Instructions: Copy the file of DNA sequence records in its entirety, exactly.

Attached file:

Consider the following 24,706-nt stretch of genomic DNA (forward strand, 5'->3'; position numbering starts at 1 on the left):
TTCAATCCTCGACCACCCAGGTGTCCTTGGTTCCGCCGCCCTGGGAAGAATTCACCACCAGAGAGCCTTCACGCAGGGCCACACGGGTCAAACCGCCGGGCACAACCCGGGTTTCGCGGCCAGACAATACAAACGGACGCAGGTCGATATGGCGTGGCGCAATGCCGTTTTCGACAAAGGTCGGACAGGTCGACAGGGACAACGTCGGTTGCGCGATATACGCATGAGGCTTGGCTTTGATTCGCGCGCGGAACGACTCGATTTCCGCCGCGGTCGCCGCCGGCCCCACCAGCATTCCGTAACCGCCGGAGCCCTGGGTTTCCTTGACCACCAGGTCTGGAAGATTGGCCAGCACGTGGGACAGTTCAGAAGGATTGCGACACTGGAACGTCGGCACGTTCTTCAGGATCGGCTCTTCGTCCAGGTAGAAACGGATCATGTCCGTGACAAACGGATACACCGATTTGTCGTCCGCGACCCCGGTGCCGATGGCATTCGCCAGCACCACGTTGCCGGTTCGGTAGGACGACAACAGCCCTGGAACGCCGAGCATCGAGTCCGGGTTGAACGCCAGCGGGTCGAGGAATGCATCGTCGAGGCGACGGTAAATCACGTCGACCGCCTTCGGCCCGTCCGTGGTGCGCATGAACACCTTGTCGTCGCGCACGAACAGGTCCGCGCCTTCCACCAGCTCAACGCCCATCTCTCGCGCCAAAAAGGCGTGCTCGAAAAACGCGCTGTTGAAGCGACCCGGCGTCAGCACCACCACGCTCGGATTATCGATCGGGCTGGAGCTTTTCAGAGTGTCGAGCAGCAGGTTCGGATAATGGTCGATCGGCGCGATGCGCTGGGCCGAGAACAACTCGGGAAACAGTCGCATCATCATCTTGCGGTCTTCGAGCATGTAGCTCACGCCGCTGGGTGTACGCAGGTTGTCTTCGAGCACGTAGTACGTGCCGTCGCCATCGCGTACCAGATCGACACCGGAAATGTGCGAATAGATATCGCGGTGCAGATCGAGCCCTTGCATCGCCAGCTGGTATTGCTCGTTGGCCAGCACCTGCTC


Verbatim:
Consider the following 24,706-nt stretch of genomic DNA (forward strand, 5'->3'; position numbering starts at 1 on the left):
TTCAATCCTCGACCACCCAGGTGTCCTTGGTTCCGCCGCCCTGGGAAGAATTCACCACCAGAGAGCCTTCACGCAGGGCCACACGGGTCAAACCGCCGGGCACAACCCGGGTTTCGCGGCCAGACAATACAAACGGACGCAGGTCGATATGGCGTGGCGCAATGCCGTTTTCGACAAAGGTCGGACAGGTCGACAGGGACAACGTCGGTTGCGCGATATACGCATGAGGCTTGGCTTTGATTCGCGCGCGGAACGACTCGATTTCCGCCGCGGTCGCCGCCGGCCCCACCAGCATTCCGTAACCGCCGGAGCCCTGGGTTTCCTTGACCACCAGGTCTGGAAGATTGGCCAGCACGTGGGACAGTTCAGAAGGATTGCGACACTGGAACGTCGGCACGTTCTTCAGGATCGGCTCTTCGTCCAGGTAGAAACGGATCATGTCCGTGACAAACGGATACACCGATTTGTCGTCCGCGACCCCGGTGCCGATGGCATTCGCCAGCACCACGTTGCCGGTTCGGTAGGACGACAACAGCCCTGGAACGCCGAGCATCGAGTCCGGGTTGAACGCCAGCGGGTCGAGGAATGCATCGTCGAGGCGACGGTAAATCACGTCGACCGCCTTCGGCCCGTCCGTGGTGCGCATGAACACCTTGTCGTCGCGCACGAACAGGTCCGCGCCTTCCACCAGCTCAACGCCCATCTCTCGCGCCAAAAAGGCGTGCTCGAAAAACGCGCTGTTGAAGCGACCCGGCGTCAGCACCACCACGCTCGGATTATCGATCGGGCTGGAGCTTTTCAGAGTGTCGAGCAGCAGGTTCGGATAATGGTCGATCGGCGCGATGCGCTGGGCCGAGAACAACTCGGGAAACAGTCGCATCATCATCTTGCGGTCTTCGAGCATGTAGCTCACGCCGCTGGGTGTACGCAGGTTGTCTTCGAGCACGTAGTACGTGCCGTCGCCATCGCGTACCAGATCGACACCGGAAATGTGCGAATAGATATCGCGGTGCAGATCGAGCCCTTGCATCGCCAGCTGGTATTGCTCGTTGGCCAGCACCTGCTC